A new study confirms that doing something as simple as brisk walking can boost weight loss while trimming dangerous belly fat and overall body fat.
Scientists at the Fred Hutchinson Cancer Research Center in Seattle followed 102 men and 100 women for a year. At the beginning, the participants, ages 40 to 75, were sedentary and unfit. They were divided into two groups: One was encouraged to do 60 minutes of physical activity a day, six days a week; the other was given no specific exercise advice. There was no diet plan.
Among the findings, presented in Phoenix at last month's annual meeting of the Obesity Society, a national group of weight-loss researchers and professionals:
  • Women who increased their activity level by an additional 3,500 steps a day lost 5 pounds during the year.
  • Men who added that many steps lost 8½ pounds in a year.
  • The exercisers who did the most — 60 minutes, six days a week — decreased their belly fat by 10% to 20%.
  • Those same exercisers trimmed 10% to 15% of their overall body fat without losing muscle mass.
"Both men and women can lose weight and body fat with exercise, which is a good start to reversing the weight-gain course that most Americans are on," says lead researcher Anne McTiernan, an internist and director of the Prevention Center at Fred Hutchinson. She has done previous research that shows regular physical activity significantly reduces belly fat, possibly lowering the risk of heart disease, diabetes, stroke and some types of cancer.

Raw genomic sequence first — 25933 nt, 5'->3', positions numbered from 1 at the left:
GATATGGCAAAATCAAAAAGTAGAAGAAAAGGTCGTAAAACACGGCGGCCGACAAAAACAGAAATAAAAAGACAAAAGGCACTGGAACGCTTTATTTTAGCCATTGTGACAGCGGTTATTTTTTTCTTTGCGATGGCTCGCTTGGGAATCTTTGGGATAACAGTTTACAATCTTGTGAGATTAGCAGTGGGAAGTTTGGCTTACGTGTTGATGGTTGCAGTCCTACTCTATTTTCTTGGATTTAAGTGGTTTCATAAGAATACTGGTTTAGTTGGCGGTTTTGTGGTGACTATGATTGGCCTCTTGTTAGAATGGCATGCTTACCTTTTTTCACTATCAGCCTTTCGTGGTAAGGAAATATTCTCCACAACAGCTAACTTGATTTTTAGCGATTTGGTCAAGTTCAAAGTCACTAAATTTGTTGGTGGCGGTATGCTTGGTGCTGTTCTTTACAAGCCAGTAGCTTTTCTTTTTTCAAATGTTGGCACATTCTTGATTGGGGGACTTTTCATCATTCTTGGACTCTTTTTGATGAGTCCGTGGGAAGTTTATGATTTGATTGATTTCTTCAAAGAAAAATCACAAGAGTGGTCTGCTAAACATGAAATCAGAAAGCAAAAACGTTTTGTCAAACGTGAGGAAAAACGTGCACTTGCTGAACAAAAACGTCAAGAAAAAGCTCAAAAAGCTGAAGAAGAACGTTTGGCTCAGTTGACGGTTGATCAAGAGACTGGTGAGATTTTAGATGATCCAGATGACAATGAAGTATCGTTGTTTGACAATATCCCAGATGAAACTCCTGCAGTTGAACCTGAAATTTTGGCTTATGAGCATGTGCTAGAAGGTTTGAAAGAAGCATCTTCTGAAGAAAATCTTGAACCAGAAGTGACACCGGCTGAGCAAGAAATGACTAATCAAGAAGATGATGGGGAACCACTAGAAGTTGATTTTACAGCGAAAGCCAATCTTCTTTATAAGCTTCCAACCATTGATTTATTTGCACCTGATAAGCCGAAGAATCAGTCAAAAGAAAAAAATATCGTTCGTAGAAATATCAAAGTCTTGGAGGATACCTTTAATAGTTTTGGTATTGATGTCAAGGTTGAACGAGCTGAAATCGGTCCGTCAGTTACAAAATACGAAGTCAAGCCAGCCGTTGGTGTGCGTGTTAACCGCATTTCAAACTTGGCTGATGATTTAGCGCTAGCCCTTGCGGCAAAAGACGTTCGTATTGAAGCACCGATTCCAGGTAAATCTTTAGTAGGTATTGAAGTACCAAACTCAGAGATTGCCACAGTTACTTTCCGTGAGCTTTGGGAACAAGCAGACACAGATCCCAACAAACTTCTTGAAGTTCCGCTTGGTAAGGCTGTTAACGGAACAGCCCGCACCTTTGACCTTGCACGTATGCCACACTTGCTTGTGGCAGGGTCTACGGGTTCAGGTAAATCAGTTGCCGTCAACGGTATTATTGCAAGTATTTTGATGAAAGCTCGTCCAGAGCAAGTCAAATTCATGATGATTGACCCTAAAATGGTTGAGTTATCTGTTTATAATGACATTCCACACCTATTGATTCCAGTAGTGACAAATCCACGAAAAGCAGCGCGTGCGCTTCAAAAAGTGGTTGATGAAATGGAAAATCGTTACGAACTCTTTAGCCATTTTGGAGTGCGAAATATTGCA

Experts believe the fat cells deep in the abdomen are harmful because they secrete chemicals that play a role in a number of diseases. The cells produce about three times more bad chemicals than subcutaneous fat, the stuff you can pinch right under your skin, says Timothy Church, director of preventive medicine research at the Pennington Biomedical Research Center in Baton Rouge.
"Plus, the plumbing of visceral fat drains directly to the liver, allowing the bad chemicals to directly interfere with the liver's ability to metabolize blood sugar and cholesterol," he says.
In addition to lowering the risk of many serious medical conditions, regular physical activity also improves quality of life by reducing stress, depression and anxiety, and by improving bone and joint health, sex drive, sleep and memory, Church says.
News release provided by USA Today. Visit USAtoday.com for more headlines.


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